- In 1914, the property was sold to Mrs. Bathsheba Allen who died one month later.
- In 1925, Hulihe’e was purchased as the request of the Daughters of Hawaii, a group dedicated to preserving the cultural legacy of the Hawaiian Islands, by the Territory of Hawaii to save it from possible hotel development. It was then leased to the Daughters of Hawaii to be operated and maintained as a museum.
- In 1973 was added to the National Register of Historic Places.
Visiting Hulihe’e Palace in Kona
Today Hulihe’e Palace is a museum showcasing Victorian artifacts from the era of King Kalākaua and Queen Kapi’olani. Hulihe’e Palace consists of six large graciously appointed rooms, including an entry hall, parlor, dining room, a second floor sitting room, and two bedrooms, two large inviting oceanfront lanai, and lovely grounds. It features beautiful koa wood furniture, ornaments, portraits, tapa, feather work, Hawaiian quilts and artifacts from Hawaii’s royal past. One Sunday out of the month, the Hulihe’e Palace features An Afternoon at Hulihe’e Palace, a cultural day with hālau hula. Bring your whole family and celebrate Hawaiian culture on the lawn of the Palace.
When we arrived, we were surprised that no shoes are allowed! I was a bit grossed out and we almost skipped the museum, but we were right there, so Brian and Carter skipped it and relaxed on a bench in the gardens, while Natalie and I toured the palace. There was a $10 entrance fee for me, Natalie was free, and we were given a tri-fold brochure that told us all about the artifacts and items on display in each room of the Palace.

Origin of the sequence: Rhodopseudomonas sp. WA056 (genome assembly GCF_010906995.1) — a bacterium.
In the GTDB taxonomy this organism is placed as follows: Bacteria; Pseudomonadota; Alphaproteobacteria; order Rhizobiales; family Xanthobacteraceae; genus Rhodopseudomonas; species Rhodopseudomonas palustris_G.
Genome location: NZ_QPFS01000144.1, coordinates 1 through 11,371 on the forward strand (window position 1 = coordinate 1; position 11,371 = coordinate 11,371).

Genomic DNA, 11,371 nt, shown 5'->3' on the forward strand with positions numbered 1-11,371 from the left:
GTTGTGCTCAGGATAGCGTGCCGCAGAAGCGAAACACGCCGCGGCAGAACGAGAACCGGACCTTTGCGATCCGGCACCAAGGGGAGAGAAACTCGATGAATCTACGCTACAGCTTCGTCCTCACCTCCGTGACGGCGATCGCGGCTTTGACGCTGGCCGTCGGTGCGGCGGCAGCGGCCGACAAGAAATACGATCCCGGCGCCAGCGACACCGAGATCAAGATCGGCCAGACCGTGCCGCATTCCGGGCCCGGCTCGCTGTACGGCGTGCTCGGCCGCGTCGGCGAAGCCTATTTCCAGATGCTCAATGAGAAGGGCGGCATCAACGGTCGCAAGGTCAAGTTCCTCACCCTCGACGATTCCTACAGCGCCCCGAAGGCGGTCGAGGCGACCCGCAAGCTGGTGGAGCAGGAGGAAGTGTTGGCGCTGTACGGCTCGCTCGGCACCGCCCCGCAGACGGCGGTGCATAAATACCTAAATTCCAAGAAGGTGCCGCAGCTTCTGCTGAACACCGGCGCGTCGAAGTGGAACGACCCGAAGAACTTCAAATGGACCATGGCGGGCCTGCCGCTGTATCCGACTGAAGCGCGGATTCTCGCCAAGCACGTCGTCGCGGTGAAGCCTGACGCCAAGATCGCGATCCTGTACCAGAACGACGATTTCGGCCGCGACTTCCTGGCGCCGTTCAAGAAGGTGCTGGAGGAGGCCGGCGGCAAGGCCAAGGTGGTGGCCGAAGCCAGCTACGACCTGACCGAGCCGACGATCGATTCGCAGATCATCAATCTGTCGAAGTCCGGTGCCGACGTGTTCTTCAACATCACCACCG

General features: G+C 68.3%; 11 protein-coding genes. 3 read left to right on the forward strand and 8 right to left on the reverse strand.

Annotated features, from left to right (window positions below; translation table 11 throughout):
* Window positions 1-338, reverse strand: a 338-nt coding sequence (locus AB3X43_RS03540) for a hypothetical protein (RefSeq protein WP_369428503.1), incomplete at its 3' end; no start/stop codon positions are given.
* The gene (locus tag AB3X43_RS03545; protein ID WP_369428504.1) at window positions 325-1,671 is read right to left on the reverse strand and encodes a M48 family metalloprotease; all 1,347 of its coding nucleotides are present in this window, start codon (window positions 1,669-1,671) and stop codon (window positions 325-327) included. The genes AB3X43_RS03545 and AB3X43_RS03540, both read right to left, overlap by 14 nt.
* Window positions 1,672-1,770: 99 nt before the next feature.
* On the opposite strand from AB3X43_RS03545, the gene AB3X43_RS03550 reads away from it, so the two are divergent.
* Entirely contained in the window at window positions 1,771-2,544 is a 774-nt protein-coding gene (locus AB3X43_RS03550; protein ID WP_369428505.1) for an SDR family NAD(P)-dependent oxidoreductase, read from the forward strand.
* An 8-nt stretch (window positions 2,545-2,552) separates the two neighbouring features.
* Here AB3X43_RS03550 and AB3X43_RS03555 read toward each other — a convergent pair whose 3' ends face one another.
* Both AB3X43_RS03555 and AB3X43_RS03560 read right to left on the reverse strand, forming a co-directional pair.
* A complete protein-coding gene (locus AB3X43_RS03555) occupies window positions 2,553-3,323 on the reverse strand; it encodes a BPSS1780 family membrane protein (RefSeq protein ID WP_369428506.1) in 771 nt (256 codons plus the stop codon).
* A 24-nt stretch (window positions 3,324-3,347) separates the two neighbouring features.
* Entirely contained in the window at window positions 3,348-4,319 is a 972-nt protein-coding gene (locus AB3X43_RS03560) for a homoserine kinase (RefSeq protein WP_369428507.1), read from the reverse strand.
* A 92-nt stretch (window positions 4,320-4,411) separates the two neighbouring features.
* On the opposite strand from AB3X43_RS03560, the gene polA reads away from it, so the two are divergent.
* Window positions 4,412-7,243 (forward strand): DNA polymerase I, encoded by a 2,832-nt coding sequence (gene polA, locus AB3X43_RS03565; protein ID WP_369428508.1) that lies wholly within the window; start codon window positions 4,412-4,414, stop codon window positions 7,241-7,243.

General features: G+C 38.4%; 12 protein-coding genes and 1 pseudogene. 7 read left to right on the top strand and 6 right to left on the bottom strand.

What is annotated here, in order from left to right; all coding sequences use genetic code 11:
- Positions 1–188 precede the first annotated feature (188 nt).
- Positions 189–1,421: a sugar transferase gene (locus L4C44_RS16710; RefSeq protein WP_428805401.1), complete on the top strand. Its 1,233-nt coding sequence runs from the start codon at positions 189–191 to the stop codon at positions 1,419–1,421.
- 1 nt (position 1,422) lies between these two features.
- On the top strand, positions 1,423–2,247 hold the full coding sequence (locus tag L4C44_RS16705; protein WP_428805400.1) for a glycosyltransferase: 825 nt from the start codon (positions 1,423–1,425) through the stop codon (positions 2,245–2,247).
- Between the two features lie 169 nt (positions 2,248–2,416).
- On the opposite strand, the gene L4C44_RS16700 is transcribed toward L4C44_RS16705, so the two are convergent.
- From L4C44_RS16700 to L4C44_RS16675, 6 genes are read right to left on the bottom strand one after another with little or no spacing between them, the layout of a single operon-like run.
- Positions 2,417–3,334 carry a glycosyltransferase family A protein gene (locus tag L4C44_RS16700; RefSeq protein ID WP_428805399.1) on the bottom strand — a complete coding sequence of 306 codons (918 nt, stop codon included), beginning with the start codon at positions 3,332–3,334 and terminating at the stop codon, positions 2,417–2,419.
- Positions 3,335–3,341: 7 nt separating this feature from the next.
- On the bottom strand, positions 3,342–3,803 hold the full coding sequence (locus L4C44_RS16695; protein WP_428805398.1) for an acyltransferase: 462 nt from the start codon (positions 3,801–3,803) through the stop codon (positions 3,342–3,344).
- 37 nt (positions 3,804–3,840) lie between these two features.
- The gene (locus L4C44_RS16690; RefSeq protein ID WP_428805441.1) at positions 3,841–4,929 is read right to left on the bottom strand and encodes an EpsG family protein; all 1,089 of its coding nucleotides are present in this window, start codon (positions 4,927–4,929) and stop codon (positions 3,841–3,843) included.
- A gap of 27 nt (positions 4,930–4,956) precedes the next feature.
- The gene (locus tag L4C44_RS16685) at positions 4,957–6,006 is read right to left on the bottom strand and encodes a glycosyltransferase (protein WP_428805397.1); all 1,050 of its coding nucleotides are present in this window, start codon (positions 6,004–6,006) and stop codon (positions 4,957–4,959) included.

The furniture, ornately carved by masters of the craft, is quite impressive, especially considering the lack of machine equipment available at the time. We loved seeing the old portraits, clothes, and dresses, the jewelry and dishware, and the tools and weapons. While the museum is small, it is beautifully arranged. Even though it is packed with historic items, furniture, and artifacts from 19th century Hawaiian royalty, it doesn’t feel cluttered or crowded — it feels like you’re walking through someone’s home and provides a glimpse into what it was like to live as Hawaiian royalty.
Before leaving we also walked around the gorgeous, meticulously cared for grounds and gardens, checked out the man-made fish pond, and visited the gift shop.
Know Before You Go
- Hulihe’e Palace is located at 75-5718 Ali’i Drive, Kailua Kona, Hawaii 96740. The museum is open Monday through Saturday from 9:00 am to 4:00 pm and closed all major holidays.
- Brian and Carter skipped this small museum and waited for Natalie and I outside. The entrance fee for me was $10 and Natalie was free.
- Visitors are not allowed to wear shoes in this museum. Prepare to go barefoot!
- Because the Palace was built in the nineteenth century, access may not be available for visitors who have difficulties climbing stairs, but you can ahead though to make alternative arrangements.
- There is a small gift shop onsite with beautiful Hawaiian gifts and treasures, including some gorgeous wooden boxes.